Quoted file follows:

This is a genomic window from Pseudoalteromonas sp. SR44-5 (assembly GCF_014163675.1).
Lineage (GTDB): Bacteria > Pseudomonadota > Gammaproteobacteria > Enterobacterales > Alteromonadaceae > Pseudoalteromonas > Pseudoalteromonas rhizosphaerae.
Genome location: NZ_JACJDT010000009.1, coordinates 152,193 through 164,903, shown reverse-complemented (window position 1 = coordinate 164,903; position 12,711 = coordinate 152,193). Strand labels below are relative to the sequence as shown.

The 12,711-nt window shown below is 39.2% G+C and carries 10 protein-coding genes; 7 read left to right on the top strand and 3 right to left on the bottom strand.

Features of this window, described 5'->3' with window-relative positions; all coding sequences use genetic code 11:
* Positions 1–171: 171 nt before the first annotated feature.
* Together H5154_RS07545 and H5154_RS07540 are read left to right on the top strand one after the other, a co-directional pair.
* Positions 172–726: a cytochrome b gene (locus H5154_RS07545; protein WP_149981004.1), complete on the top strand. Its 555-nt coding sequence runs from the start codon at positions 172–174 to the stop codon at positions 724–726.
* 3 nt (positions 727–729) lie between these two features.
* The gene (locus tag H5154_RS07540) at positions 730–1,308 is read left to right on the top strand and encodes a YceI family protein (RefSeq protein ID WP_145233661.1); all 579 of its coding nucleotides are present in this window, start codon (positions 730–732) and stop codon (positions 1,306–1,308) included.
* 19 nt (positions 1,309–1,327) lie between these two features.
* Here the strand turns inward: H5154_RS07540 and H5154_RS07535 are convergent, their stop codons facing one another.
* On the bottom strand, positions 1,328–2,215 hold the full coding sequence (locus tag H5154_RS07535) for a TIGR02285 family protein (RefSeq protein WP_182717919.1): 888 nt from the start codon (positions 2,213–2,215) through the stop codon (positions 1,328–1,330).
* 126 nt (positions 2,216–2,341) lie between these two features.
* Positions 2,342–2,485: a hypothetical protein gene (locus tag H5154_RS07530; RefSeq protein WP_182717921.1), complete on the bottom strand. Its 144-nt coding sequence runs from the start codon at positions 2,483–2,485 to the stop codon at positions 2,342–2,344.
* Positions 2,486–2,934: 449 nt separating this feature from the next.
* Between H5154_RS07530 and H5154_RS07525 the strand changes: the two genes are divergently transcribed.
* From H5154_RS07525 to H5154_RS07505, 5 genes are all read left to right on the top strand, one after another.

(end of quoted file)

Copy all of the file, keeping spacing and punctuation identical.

This is a genomic window from Pseudoalteromonas sp. SR44-5 (assembly GCF_014163675.1).
Lineage (GTDB): Bacteria > Pseudomonadota > Gammaproteobacteria > Enterobacterales > Alteromonadaceae > Pseudoalteromonas > Pseudoalteromonas rhizosphaerae.
Genome location: NZ_JACJDT010000009.1, coordinates 152,193 through 164,903, shown reverse-complemented (window position 1 = coordinate 164,903; position 12,711 = coordinate 152,193). Strand labels below are relative to the sequence as shown.

The 12,711-nt window shown below is 39.2% G+C and carries 10 protein-coding genes; 7 read left to right on the top strand and 3 right to left on the bottom strand.

Features of this window, described 5'->3' with window-relative positions; all coding sequences use genetic code 11:
* Positions 1–171: 171 nt before the first annotated feature.
* Together H5154_RS07545 and H5154_RS07540 are read left to right on the top strand one after the other, a co-directional pair.
* Positions 172–726: a cytochrome b gene (locus H5154_RS07545; protein WP_149981004.1), complete on the top strand. Its 555-nt coding sequence runs from the start codon at positions 172–174 to the stop codon at positions 724–726.
* 3 nt (positions 727–729) lie between these two features.
* The gene (locus tag H5154_RS07540) at positions 730–1,308 is read left to right on the top strand and encodes a YceI family protein (RefSeq protein ID WP_145233661.1); all 579 of its coding nucleotides are present in this window, start codon (positions 730–732) and stop codon (positions 1,306–1,308) included.
* 19 nt (positions 1,309–1,327) lie between these two features.
* Here the strand turns inward: H5154_RS07540 and H5154_RS07535 are convergent, their stop codons facing one another.
* On the bottom strand, positions 1,328–2,215 hold the full coding sequence (locus tag H5154_RS07535) for a TIGR02285 family protein (RefSeq protein WP_182717919.1): 888 nt from the start codon (positions 2,213–2,215) through the stop codon (positions 1,328–1,330).
* 126 nt (positions 2,216–2,341) lie between these two features.
* Positions 2,342–2,485: a hypothetical protein gene (locus tag H5154_RS07530; RefSeq protein WP_182717921.1), complete on the bottom strand. Its 144-nt coding sequence runs from the start codon at positions 2,483–2,485 to the stop codon at positions 2,342–2,344.
* Positions 2,486–2,934: 449 nt separating this feature from the next.
* Between H5154_RS07530 and H5154_RS07525 the strand changes: the two genes are divergently transcribed.
* From H5154_RS07525 to H5154_RS07505, 5 genes are all read left to right on the top strand, one after another.